Paul designs products and services that help people accomplish their goals with confidence and satisfaction. As a senior designer at MAYA, and as a lead instructor for LUMA Institute, Paul works with clients in diverse domains—healthcare, energy, finance, defense, consumer products, communications, and non-profit organizations—to make complex information and interactions clear by first understanding human motivations, capabilities, needs, and contexts of use. He has taught such human-centered design methods as ethnographic research, information architecture, prototyping, and usability testing to corporate clients and in public schools. Paul also facilitates strategic-innovation sessions and speaks at conferences and workshops about the intersection of design and human experience. He was a contributor to Exposing the Magic of Design: A Practitioner’s Guide to the Methods and Theory of Synthesis, published by Oxford University Press.
BA Religion, Pacific Lutheran University
Places I’ve Lived
Lateral and abstract thinking, plus a side dose of improvisation.
Quote That Inspires Me
“There’s only one rule that I know of, babies—God damn it, you’ve got to be kind.”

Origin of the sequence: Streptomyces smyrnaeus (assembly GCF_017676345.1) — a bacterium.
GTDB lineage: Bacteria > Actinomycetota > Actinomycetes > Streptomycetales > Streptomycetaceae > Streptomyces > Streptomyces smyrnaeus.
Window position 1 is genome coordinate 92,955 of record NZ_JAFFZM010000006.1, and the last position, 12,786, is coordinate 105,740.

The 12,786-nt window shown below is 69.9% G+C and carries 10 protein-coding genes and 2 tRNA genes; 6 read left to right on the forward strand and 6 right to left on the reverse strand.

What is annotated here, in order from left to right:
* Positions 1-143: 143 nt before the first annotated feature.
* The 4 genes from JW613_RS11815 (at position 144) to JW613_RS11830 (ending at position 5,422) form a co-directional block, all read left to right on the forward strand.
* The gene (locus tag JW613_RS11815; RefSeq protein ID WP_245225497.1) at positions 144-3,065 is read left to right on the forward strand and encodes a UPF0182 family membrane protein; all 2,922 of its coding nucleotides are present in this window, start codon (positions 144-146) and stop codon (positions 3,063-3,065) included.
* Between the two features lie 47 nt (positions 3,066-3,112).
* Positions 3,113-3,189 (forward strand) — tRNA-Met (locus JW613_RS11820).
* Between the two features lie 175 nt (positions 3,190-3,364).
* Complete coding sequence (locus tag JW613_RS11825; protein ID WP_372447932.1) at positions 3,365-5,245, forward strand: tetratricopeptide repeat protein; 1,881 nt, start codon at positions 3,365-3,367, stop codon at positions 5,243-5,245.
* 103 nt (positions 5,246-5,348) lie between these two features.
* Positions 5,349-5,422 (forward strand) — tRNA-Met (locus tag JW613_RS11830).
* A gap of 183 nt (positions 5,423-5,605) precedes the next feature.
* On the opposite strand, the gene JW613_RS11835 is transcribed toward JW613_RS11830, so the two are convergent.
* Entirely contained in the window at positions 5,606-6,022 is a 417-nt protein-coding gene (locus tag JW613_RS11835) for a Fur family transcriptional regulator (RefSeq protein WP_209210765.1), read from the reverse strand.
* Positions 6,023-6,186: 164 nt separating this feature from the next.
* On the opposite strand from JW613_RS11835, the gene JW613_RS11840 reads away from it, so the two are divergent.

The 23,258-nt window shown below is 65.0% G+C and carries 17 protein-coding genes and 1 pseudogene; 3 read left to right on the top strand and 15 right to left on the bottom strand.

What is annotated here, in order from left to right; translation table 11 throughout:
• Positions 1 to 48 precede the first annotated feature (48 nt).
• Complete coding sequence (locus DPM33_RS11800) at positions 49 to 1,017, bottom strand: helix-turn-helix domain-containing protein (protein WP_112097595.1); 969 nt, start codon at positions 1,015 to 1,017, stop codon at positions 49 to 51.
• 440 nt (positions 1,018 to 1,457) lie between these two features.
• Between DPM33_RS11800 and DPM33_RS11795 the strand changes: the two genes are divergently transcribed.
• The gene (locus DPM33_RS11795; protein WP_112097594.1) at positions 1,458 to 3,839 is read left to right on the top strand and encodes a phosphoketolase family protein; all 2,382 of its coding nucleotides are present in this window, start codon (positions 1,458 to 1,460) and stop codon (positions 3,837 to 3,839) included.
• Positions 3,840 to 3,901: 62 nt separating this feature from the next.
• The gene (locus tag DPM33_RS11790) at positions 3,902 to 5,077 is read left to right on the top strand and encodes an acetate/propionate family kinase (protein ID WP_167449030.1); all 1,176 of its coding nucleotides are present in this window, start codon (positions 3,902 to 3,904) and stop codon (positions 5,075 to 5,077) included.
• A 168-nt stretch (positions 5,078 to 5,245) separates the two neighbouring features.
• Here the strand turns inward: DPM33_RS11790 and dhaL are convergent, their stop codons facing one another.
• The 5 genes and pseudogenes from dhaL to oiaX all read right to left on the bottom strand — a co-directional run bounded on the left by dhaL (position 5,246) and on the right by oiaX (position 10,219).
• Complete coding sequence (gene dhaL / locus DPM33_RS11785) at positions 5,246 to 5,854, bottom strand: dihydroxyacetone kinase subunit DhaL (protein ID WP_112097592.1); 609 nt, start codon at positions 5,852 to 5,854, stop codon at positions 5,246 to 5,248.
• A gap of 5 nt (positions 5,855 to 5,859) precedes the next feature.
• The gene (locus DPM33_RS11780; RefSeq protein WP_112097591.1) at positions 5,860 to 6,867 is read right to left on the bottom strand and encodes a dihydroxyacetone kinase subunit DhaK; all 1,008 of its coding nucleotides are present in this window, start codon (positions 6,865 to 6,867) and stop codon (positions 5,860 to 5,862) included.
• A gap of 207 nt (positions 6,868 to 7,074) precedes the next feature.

Books I Love
My childhood public library was my second home—an old mansion with nooks and fireplaces and dark wood. I loved the high-fidelity, high-bandwidth experience of being surrounded by the entire collection. Those books in that environment lured me into a life of curious and creative inquiry outside the confines of my own head.
I have a weakness for old black and white movies from the 1930s and 40s and I enjoy the widescreen Technicolor-era mastery of Hitchcock. But what sticks in my head are files such as Terry Gilliam’s Brazil for the tragicomic, disturbingly plausible future in which things are malignantly extended to their logical and hilarious/terrible conclusions.
Earliest Memory of Using Something High-Tech
I was fascinated by my dad’s cameras and audio equipment, particularly the satisfying clicks of the switches and buttons and the warm lighting of the dials and level meters. My earliest computing experiences involved using a comb to slip the lock of my middle school earth science teacher’s classroom before school so that I could use his TRS-80. I taught myself BASIC so that I could make Star Wars games.